More than 50 House Democrats left the state today (Monday) for Washington, D.C., with the intent to break quorum to prevent passage of Republican-backed election legislation. Unlike their quorum break near the end of the regular session, this action may compel them to remain out of state for multiple months. Today is the 5th of a possible 30 days in the first of potentially multiple special sessions.

“Today, Texas House Democrats stand united in our decision to break quorum and refuse to let the Republican-led legislature force through dangerous legislation that would trample on Texans’ right to vote,” said House Democratic leaders in a statement. “We are now taking the fight to our nation’s Capitol.”

Speaker Dade Phelan (R-Beaumont) said in a statement that he would use “every available resource” under the House rules and state constitution to continue the chamber’s work. Lt. Gov. Dan Patrick (R) tweeted the Senate would vote on Senate Bill 1 by Sen. Bryan Hughes (R-Mineola) tomorrow (Tuesday).

Gov. Greg Abbott (R) condemned the quorum break. “Texas Democrats’ decision to break a quorum of the Texas Legislature and abandon the Texas State Capitol inflicts harm on the very Texans elected to serve them,” Abbott said in a statement. “As they fly across the country on cushy private planes, they leave undone issues that can help their districts and our state.”

Despite messages of support from other states’ Democratic caucuses and pledges of financial support, the Democrats’ endgame is unclear. Presumably, it is to secure passage of new federal laws to nationalize aspects of voter registration and election administration, but such legislation would likely apply only to federal elections. Absent that, there is little recourse available to them in Texas. Complicating matters is the fact that a second consecutive special session would extend beyond the date the U.S. Census Bureau is expected to provide redistricting data to the states and the date when legislative branch funding expires.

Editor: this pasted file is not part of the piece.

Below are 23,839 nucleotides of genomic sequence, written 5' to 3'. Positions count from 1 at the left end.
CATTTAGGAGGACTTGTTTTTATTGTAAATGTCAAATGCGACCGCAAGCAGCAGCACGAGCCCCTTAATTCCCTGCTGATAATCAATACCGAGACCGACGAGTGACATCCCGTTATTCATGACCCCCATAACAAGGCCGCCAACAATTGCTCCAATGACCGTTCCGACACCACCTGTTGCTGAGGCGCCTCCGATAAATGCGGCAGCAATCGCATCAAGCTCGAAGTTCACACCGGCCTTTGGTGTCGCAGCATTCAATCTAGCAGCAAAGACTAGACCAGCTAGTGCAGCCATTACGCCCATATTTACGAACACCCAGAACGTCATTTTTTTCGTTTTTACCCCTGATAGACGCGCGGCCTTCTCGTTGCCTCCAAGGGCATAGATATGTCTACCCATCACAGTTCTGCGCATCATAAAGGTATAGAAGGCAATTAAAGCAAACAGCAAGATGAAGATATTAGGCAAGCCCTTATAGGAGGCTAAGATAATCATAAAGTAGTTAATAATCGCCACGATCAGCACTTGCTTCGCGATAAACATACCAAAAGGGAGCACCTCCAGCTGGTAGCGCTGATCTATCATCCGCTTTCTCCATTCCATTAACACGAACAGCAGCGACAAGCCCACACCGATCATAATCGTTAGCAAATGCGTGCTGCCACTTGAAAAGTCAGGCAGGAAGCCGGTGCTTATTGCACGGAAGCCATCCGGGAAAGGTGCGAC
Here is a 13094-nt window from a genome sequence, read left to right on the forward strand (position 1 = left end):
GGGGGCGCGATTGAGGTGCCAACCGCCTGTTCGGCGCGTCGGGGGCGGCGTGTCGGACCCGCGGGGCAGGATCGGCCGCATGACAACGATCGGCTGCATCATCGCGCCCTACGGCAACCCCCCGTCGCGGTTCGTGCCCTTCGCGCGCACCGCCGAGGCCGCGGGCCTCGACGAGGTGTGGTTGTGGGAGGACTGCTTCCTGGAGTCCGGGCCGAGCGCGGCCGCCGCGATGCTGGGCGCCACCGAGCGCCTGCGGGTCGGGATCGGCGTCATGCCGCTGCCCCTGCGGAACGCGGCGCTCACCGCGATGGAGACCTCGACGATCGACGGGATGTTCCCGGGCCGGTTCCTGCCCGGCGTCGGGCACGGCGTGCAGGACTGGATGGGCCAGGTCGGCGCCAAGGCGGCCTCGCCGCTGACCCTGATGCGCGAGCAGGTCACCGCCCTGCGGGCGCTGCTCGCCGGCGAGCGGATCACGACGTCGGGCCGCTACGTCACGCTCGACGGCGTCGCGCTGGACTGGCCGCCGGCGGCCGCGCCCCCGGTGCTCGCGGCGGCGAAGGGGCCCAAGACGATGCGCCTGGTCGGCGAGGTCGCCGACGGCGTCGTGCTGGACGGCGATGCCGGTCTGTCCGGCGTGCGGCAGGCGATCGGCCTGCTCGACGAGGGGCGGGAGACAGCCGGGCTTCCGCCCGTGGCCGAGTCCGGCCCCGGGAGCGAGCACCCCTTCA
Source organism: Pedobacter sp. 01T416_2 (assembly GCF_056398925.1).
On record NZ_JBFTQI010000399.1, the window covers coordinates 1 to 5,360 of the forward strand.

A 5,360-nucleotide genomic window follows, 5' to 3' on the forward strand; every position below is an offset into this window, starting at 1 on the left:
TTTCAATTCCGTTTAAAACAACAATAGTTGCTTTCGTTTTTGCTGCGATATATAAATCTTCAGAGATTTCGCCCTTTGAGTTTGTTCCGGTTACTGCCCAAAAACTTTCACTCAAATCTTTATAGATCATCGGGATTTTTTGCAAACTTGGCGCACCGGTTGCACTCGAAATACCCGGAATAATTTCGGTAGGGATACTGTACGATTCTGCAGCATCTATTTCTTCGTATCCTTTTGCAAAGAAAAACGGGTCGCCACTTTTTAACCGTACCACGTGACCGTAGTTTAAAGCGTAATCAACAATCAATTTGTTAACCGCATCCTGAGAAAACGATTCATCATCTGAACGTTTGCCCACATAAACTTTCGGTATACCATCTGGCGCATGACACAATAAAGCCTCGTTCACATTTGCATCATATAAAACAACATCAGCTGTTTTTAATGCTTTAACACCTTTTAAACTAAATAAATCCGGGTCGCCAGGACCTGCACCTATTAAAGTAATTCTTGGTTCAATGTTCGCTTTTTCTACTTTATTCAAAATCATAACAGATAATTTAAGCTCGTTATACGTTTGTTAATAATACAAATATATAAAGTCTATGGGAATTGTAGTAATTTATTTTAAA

In 2003, Democrats attempted a similar strategy to fight a Republican-backed congressional redistricting plan. House Democrats spent several days near the end of the regular session in Ardmore, Okla., while Senate Democrats spent a 30-day special session in Albuquerque, N. Mex. The redistricting plan ultimately passed in a subsequent special session.

CD6 special: Rep. Jake Ellzey’s (R-Waxahachie) campaign announced he raised more than $1.2M since the end of the last reporting period, which was a couple of weeks before the May 1 special election. He raised a total of $504K prior to that reporting period.

AG: The campaign of Atty. Gen. Ken Paxton (R) announced he raised $1.8M during the last 10 days of June. It is the most he has ever raised during the short fundraising period immediately following a regular legislative session. Yet, he was out-raised by Land Comm. George P. Bush (R), whose campaign announced he raised $2.3M during the same period. Former Supreme Court Justice Eva Guzman (R) previously announced raising $1M.

LAND open: Sen. Dawn Buckingham’s (R-Lakeway) campaign announced she raised nearly $600K during the last 10 days of June, not including $1M in personal contributions. She will report having around $3M on hand.

©2021 Texas Election Source LLC